Despite his statements in interviews and on his final shows as host of “The Tonight Show” that it’s time to go and he wishes Jimmy Fallon well, I think his jokes may have revealed his true feelings about being forced out when he was still No. 1 in the ratings.
“I don’t like goodbyes. NBC does,” Leno said in his final show. “I don’t care for them.”
In a reference to the botched switch from him to Conan O’Brien in 2009-10, he added another barbed comment.
“I don’t need to get fired three times,” Leno said. “I get the hint. I get the hint.”
When Johnny Carson exited the show in 1992, the country paid rapt attention, and Johnny landed on the cover of Time magazine. Leno, on the other hand, was shuffled off the stage in a very low-profile manner.
The critics have never been his biggest fans. Leno wasn’t edgy enough, they said. He was, well, too nice.
After meeting Leno twice, I’d have to agree. And I wouldn’t call that a bad thing.
I first met Leno in 1984 when I dealt 21 at Harrah’s Reno. Leno wasn’t a big star then; he was playing in the lounge, not the main room. There was a two-drink minimum, but as employees, we got in for free.
My friend Roger wanted to see Leno, whom we knew from his stand-up appearances on “The Tonight Show,” which then starred Johnny Carson, and his wildly funny moments with David Letterman on the “Late Night” show.
I finished a game of pool — I was winning for once — and we strolled over to catch the show. Leno was funny, cutting and very hip. A bit on then-first lady Nancy Reagan was particularly hilarious. It was a memorable show.
When we left the room we ran into Leno, who was standing on a stairway chatting with a typically leggy showgirl. We interrupted them to tell him how funny he was and he shook our hands and talked with us.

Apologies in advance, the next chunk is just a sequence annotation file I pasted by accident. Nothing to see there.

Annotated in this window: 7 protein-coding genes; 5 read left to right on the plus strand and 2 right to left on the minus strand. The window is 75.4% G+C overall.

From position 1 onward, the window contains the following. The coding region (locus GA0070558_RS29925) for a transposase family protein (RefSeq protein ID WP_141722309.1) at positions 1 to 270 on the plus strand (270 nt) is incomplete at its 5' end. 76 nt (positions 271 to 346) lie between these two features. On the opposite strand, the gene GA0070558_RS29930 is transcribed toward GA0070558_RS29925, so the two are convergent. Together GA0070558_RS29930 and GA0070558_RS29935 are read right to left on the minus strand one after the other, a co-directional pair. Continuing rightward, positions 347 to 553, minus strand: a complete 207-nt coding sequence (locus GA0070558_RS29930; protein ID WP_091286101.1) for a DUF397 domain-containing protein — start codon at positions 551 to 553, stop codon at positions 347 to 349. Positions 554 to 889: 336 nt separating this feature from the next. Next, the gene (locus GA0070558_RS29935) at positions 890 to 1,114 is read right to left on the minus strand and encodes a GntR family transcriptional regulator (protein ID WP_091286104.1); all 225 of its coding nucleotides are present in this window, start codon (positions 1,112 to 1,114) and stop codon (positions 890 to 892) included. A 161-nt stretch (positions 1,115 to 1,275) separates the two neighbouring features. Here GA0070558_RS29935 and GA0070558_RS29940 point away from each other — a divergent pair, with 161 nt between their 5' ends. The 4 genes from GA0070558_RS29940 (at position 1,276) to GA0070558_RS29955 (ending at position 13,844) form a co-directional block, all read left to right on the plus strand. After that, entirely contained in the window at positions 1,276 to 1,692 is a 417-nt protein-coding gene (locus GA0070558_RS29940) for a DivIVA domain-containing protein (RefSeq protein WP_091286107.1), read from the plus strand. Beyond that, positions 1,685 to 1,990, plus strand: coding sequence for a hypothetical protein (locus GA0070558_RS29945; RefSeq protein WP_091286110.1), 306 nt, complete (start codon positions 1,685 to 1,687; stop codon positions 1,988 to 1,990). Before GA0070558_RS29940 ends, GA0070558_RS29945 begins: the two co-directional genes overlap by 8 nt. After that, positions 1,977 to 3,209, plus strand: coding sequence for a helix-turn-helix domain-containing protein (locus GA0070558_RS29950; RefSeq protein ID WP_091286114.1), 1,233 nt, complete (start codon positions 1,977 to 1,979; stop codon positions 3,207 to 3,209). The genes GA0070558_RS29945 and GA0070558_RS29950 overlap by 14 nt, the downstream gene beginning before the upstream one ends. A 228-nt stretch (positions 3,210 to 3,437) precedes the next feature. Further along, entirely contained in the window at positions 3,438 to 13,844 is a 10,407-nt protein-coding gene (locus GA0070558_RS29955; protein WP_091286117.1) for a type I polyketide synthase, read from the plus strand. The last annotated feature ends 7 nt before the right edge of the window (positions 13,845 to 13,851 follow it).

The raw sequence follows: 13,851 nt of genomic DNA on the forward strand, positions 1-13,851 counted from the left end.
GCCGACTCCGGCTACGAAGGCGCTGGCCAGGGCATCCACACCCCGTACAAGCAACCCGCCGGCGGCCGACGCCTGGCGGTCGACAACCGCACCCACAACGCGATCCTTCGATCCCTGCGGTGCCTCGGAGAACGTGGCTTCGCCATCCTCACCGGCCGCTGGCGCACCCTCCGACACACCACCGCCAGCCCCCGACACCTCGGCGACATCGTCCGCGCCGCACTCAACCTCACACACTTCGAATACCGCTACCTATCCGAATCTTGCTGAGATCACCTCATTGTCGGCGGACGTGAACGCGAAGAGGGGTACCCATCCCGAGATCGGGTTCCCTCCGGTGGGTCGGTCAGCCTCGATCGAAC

Nice guy, we said to each other.
I next ran into Leno in 1990 when I was a sports editor in suburban Portland, Ore. The Trail Blazers were hosting an outdoors event at the downtown minor-league baseball park that featured a basketball game, fireworks, skydivers and Leno.
His star was rising fast and he was Carson’s primary backup. I ended up backstage and Leno gave me 15 minutes. He was funny, gracious and, again, nice. When some official tried to get me to leave, Jay stuck up for me.
“Leave him alone. He’s all right,” he said, showing he didn’t know me that well.
The official slunk away and I stayed for the next 45 minutes. Leno greeted high-profile Blazer fans and posed for photos with them. He shook hands and joked around like a politician.
In 1992, when Leno edged out Letterman to replace Carson, a lot was made of Leno’s willingness to meet the public. What’s truly interesting is the fact that he seems to like it.
A quick aside on Letterman: I think he is brilliant and very funny, but I am also convinced he is tortured and deeply unhappy in many ways. What is very interesting is that Jay and Dave have known each other for almost 40 years, were friendly for years, and were great together when Leno was a guest on Letterman’s old show on NBC.
I hope we see them together again soon, and think we will. Maybe Jay can substitute host for his old buddy.
Back to Leno. I had contact with “The Tonight Show” in the 1990s when I did a story on the graduating class of Henry, S.D. Both of them. The story was well-received and I did a few follow-ups that got national attention.
“The Tonight Show” picked up on it and flew the small-town kids out for a moment in the spotlight. The kids — a girl and a boy — told me Leno treated them well on and off camera and gave them a memorable trip.
While I’m a longtime Letterman fan, I will always hope for the best for the long-jawed, friendly comic I met 30 years ago. He is just, well, a nice guy.
It’s just too bad Leno had to finish before he was ready. Even though his final words on his last show were directed to his wife Mavis — “I’m coming home, honey,” — I think we will see him around.